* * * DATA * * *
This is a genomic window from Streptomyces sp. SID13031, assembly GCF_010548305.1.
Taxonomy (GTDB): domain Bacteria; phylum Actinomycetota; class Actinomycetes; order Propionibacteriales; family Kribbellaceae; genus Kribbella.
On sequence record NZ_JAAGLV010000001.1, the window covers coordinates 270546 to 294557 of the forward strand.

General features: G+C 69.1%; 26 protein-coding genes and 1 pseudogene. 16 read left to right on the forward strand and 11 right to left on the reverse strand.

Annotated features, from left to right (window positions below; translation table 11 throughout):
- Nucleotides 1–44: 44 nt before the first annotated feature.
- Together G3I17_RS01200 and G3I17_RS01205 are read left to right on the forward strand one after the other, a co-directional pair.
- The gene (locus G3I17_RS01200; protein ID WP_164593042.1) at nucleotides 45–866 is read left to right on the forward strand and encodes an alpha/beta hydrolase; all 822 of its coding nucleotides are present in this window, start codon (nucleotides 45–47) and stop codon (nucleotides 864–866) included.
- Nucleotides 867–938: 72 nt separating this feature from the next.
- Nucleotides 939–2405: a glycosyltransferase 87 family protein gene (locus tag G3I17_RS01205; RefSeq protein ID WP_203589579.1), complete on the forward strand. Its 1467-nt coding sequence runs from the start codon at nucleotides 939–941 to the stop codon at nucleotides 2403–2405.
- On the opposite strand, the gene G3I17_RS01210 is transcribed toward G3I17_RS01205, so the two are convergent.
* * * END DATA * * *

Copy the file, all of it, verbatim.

This is a genomic window from Streptomyces sp. SID13031, assembly GCF_010548305.1.
Taxonomy (GTDB): domain Bacteria; phylum Actinomycetota; class Actinomycetes; order Propionibacteriales; family Kribbellaceae; genus Kribbella.
On sequence record NZ_JAAGLV010000001.1, the window covers coordinates 270546 to 294557 of the forward strand.

General features: G+C 69.1%; 26 protein-coding genes and 1 pseudogene. 16 read left to right on the forward strand and 11 right to left on the reverse strand.

Annotated features, from left to right (window positions below; translation table 11 throughout):
- Nucleotides 1–44: 44 nt before the first annotated feature.
- Together G3I17_RS01200 and G3I17_RS01205 are read left to right on the forward strand one after the other, a co-directional pair.
- The gene (locus G3I17_RS01200; protein ID WP_164593042.1) at nucleotides 45–866 is read left to right on the forward strand and encodes an alpha/beta hydrolase; all 822 of its coding nucleotides are present in this window, start codon (nucleotides 45–47) and stop codon (nucleotides 864–866) included.
- Nucleotides 867–938: 72 nt separating this feature from the next.
- Nucleotides 939–2405: a glycosyltransferase 87 family protein gene (locus tag G3I17_RS01205; RefSeq protein ID WP_203589579.1), complete on the forward strand. Its 1467-nt coding sequence runs from the start codon at nucleotides 939–941 to the stop codon at nucleotides 2403–2405.
- On the opposite strand, the gene G3I17_RS01210 is transcribed toward G3I17_RS01205, so the two are convergent.